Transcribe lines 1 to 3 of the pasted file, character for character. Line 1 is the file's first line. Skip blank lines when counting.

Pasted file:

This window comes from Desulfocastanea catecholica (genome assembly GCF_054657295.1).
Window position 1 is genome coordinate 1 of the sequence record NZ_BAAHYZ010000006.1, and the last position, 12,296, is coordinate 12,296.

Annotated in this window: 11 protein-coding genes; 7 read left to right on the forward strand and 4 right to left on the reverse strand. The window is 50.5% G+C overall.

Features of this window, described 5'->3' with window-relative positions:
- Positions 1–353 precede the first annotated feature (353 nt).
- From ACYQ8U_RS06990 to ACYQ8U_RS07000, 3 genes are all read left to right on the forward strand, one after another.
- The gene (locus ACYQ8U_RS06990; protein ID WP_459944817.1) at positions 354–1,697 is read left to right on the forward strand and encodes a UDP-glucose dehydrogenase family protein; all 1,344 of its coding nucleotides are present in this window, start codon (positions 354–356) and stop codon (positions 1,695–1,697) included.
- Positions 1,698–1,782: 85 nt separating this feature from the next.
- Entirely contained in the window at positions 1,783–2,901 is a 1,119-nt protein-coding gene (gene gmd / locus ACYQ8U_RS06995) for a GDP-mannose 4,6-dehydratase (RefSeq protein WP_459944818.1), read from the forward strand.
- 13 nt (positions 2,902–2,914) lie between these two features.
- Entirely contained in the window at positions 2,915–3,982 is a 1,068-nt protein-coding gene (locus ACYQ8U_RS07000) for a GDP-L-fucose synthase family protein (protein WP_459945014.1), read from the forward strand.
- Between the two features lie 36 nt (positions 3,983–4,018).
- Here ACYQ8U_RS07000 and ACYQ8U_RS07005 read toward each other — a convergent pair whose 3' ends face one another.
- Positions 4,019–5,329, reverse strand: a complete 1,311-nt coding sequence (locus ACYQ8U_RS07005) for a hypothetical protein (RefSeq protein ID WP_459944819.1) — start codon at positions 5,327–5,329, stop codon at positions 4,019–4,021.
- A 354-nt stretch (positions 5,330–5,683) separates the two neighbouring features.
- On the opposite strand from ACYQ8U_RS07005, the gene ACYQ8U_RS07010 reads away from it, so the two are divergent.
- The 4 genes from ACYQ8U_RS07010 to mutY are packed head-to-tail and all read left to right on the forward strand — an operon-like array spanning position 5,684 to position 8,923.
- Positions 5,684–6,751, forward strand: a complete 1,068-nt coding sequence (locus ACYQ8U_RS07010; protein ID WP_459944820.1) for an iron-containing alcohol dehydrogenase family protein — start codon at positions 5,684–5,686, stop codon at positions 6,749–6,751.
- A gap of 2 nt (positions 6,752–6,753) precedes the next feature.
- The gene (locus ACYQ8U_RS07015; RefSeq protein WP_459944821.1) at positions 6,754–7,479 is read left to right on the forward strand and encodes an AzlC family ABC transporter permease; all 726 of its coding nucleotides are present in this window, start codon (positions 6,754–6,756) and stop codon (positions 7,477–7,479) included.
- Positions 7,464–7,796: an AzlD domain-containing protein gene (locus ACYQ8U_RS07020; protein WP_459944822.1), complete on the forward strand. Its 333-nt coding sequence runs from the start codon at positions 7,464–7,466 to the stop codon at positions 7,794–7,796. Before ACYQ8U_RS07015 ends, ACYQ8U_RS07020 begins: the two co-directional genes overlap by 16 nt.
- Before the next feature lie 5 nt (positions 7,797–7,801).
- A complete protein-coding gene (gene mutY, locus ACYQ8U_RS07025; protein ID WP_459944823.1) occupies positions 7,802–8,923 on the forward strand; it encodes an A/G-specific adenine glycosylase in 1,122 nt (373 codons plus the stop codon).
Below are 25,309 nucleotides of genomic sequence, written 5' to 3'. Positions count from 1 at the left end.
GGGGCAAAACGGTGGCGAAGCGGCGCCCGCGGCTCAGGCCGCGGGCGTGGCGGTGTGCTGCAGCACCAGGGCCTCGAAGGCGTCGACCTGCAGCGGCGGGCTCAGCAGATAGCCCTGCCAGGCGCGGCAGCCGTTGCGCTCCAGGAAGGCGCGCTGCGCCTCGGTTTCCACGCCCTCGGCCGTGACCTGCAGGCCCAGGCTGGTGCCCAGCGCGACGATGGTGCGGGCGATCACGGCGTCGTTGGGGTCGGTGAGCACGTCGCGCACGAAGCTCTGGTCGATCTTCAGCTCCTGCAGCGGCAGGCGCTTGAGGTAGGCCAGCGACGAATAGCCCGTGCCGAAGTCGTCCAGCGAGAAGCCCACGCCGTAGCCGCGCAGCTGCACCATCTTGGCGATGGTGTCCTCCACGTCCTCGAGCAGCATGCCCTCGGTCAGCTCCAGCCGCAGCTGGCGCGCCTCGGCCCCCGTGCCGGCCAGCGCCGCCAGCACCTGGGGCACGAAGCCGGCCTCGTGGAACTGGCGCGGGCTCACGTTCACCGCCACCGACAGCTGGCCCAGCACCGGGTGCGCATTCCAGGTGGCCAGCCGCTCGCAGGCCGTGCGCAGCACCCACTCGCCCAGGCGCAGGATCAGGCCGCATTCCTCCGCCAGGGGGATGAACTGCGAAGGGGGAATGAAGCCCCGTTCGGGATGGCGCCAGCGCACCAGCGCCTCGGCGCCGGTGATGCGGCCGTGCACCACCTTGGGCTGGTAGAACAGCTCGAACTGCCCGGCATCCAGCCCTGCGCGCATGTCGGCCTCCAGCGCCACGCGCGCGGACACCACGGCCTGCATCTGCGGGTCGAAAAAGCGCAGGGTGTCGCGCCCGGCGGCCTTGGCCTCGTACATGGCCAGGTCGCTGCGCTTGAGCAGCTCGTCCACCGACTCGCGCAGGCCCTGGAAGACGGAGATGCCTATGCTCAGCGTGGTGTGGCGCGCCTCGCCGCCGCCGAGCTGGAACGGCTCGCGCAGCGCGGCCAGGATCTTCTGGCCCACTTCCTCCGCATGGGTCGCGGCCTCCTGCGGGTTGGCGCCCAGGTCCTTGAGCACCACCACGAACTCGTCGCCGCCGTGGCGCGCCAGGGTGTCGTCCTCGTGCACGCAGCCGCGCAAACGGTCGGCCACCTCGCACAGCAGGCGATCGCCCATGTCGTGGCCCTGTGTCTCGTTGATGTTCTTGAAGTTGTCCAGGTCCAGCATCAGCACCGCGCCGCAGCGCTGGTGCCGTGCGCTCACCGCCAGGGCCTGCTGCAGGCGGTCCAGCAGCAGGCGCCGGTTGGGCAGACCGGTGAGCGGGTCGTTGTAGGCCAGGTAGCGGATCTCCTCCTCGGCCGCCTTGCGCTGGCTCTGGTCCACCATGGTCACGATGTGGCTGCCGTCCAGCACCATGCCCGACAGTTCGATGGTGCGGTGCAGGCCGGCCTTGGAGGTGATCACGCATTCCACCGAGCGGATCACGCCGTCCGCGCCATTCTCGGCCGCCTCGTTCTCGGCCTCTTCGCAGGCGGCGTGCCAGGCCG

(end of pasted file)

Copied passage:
This window comes from Desulfocastanea catecholica (genome assembly GCF_054657295.1).
Window position 1 is genome coordinate 1 of the sequence record NZ_BAAHYZ010000006.1, and the last position, 12,296, is coordinate 12,296.

Annotated in this window: 11 protein-coding genes; 7 read left to right on the forward strand and 4 right to left on the reverse strand. The window is 50.5% G+C overall.